Patients from across the north grilled a Scottish health minister and prompted several apologies from NHS Highland executives yesterday.
They travelled from all corners to an Aviemore hotel where Public Health Minister Aileen Campbell stopped off as part of a Scotland-wide mission to gauge the annual performance of the NHS.
Highland health chiefs proudly distributed a list of eight “achieved targets” to demonstrate their successes and conceded two missed targets – for early detection of cancer and for waiting times for cancer treatment.
More than 100 people attended a 90-minute public session during a day of debate at the Macdonald Aviemore Highland Resort.
Board chairman David Alston said: “The NHS is iconic and we don’t just survive because we’re iconic. We survive because we change.”
It was a reference to tighter budgets and demands of a growing and ageing population.
Anne Gillies from Raasay highlighted a lack of out-of-hours care on the island since June 2015 but said afterwards she was no clearer when a solution would be found.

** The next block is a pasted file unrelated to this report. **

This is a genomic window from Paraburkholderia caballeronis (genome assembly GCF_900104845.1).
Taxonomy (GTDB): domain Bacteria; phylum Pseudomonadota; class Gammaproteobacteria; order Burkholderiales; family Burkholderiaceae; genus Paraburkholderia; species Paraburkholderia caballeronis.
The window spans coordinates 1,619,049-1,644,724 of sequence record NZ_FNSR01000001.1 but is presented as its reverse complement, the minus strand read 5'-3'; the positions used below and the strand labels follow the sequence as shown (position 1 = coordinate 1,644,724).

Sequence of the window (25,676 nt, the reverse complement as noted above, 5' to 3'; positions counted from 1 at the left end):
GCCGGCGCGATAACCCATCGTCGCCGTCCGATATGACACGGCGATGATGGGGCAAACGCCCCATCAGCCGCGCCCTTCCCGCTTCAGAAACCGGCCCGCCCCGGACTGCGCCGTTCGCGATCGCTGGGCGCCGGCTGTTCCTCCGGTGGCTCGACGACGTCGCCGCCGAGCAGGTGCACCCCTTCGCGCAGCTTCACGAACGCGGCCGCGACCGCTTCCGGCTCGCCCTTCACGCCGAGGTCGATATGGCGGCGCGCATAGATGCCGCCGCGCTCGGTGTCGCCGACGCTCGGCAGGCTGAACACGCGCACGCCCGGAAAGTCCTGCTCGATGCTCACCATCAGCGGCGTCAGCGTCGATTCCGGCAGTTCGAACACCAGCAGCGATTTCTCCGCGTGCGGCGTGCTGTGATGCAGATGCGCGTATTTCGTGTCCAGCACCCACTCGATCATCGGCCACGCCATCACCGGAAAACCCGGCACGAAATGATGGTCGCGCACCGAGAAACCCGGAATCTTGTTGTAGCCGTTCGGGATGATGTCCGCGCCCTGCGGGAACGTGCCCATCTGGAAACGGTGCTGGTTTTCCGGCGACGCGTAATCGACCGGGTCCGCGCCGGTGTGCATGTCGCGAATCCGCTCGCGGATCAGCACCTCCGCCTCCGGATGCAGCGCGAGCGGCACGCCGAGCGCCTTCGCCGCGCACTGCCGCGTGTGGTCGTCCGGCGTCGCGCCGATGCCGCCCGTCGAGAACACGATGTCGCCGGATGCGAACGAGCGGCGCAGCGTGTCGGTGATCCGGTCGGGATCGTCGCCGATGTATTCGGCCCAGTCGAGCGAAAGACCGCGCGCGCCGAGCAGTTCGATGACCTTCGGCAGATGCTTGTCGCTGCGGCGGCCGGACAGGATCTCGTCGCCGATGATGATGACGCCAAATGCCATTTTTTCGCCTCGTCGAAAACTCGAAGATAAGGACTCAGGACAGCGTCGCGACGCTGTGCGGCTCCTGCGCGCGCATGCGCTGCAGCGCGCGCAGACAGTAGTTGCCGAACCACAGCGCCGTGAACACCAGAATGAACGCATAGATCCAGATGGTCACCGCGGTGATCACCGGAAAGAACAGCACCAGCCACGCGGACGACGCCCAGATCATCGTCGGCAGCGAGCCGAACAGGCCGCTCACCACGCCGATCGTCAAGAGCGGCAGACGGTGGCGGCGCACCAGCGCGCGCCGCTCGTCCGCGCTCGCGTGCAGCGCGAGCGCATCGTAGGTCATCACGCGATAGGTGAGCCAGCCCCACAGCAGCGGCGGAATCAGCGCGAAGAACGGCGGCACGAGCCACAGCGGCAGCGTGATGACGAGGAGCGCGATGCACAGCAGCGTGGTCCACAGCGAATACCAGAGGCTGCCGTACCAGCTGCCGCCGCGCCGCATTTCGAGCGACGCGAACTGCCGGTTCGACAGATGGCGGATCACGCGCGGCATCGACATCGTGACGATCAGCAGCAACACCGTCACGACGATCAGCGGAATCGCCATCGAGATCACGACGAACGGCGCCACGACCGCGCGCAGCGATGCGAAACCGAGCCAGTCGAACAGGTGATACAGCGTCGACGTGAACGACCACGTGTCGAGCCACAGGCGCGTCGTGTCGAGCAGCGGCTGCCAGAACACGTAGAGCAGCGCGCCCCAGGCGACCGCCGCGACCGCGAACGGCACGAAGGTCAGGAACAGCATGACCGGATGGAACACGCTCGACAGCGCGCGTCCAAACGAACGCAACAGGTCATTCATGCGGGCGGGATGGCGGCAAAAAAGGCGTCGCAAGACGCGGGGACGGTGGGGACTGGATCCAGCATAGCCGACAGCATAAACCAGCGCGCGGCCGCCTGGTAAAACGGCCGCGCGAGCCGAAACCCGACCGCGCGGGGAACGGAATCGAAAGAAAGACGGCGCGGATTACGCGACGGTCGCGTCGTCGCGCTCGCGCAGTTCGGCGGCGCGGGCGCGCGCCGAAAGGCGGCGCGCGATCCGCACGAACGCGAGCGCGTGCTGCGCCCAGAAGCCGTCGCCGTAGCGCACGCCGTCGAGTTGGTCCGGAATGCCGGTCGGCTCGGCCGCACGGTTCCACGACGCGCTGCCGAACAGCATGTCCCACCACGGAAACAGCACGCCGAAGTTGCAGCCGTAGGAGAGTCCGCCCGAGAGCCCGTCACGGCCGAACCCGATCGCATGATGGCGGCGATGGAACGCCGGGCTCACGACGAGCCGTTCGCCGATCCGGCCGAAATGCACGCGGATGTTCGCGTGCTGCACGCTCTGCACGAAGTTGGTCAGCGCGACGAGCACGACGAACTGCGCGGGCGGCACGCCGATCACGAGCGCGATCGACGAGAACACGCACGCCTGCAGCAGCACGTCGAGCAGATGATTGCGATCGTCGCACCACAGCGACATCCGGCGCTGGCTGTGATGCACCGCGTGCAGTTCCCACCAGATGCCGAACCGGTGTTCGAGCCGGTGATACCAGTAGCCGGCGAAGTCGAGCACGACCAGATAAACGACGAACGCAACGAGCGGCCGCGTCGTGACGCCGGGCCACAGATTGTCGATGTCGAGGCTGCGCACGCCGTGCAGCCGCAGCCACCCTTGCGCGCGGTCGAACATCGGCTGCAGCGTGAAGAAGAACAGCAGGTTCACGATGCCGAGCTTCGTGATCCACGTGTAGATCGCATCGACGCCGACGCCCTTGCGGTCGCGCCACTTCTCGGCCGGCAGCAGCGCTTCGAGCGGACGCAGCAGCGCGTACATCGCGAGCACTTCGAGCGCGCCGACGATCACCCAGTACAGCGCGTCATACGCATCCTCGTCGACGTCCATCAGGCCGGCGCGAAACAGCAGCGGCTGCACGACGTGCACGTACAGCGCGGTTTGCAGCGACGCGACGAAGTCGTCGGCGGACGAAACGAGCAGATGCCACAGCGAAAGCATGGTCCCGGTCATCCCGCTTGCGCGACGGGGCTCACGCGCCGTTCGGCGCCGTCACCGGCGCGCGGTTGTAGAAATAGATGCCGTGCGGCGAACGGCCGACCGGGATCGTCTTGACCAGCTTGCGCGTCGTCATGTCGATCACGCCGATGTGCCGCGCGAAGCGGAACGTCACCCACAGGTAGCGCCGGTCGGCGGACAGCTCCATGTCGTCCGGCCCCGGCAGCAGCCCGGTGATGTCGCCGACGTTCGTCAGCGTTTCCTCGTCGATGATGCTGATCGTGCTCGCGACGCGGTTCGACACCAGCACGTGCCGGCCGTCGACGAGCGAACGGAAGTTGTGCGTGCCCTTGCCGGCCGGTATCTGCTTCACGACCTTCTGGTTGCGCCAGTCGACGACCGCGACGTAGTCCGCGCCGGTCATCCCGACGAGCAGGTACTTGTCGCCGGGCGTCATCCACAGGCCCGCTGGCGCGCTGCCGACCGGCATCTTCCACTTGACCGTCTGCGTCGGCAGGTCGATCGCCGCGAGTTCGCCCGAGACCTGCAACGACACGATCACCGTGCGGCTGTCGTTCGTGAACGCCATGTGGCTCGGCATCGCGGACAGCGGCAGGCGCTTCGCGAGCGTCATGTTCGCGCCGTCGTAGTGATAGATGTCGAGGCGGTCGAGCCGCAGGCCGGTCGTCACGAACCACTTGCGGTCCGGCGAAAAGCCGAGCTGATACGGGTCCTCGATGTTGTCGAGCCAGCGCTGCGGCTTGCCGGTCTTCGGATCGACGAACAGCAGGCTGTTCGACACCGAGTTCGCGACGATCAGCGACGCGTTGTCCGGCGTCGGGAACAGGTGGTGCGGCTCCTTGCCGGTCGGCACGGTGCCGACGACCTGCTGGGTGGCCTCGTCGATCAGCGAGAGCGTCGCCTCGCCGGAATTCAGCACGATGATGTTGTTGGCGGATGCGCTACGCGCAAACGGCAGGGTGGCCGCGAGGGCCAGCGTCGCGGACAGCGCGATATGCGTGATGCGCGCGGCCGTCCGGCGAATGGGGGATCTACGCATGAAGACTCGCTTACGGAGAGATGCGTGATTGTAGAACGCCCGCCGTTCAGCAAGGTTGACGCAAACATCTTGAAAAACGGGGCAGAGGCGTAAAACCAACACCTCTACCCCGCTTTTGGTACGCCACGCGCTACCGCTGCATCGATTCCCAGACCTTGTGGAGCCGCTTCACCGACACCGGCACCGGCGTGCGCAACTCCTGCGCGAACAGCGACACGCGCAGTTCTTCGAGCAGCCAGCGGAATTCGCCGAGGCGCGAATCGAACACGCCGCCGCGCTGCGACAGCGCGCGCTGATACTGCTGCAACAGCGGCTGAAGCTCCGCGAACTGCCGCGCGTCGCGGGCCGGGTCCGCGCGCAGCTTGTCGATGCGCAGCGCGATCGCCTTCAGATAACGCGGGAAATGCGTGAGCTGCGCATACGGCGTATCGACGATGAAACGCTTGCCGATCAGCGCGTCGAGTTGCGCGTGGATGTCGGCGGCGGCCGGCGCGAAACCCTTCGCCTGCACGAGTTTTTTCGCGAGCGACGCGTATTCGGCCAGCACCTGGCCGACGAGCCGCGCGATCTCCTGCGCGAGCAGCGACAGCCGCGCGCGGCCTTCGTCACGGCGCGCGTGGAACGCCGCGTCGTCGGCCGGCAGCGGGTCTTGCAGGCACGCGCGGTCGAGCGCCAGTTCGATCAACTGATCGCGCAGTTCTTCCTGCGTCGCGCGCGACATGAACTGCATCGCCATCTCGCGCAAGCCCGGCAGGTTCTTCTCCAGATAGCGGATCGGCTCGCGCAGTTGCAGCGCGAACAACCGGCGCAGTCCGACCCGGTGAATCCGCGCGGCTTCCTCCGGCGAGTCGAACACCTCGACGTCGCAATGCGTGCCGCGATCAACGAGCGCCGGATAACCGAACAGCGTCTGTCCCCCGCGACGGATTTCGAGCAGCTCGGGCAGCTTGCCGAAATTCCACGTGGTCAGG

Bill Fernie, chairman of protest group the Caithness Health Action Team, recapped well versed challenges spawned by maternity service reforms in the far north, warning of the “inevitability of mothers-to-be delivering a baby by a roadside” when diverted 100 miles to give birth at Raigmore.
Mary Gillingham, 70, waiting four months for separate appointments for an eye and a hip operation, wanted to know the extent of staff shortages at Raigmore Hospital.
Board chief executive Elaine Mead offered an apology for the wait, attributing it to “pressure of increasing demand on services.”
Duncan Martin from Oban warned that services were “not safe if they’re not accessible” and that reducing the number of hospitals delivering a speciality would result in more “unplanned travel” for patients.
Responding to a common criticism that the NHS is part of a “centralisation agenda,” Aileen Campbell said: “We want to deliver care that’s appropriate within communities where we can.
“Some of that will require us to be a bit more disciplined about where those services are located.”
The cost of hiring the hotel facilities for the day cost taxpayers £2,000.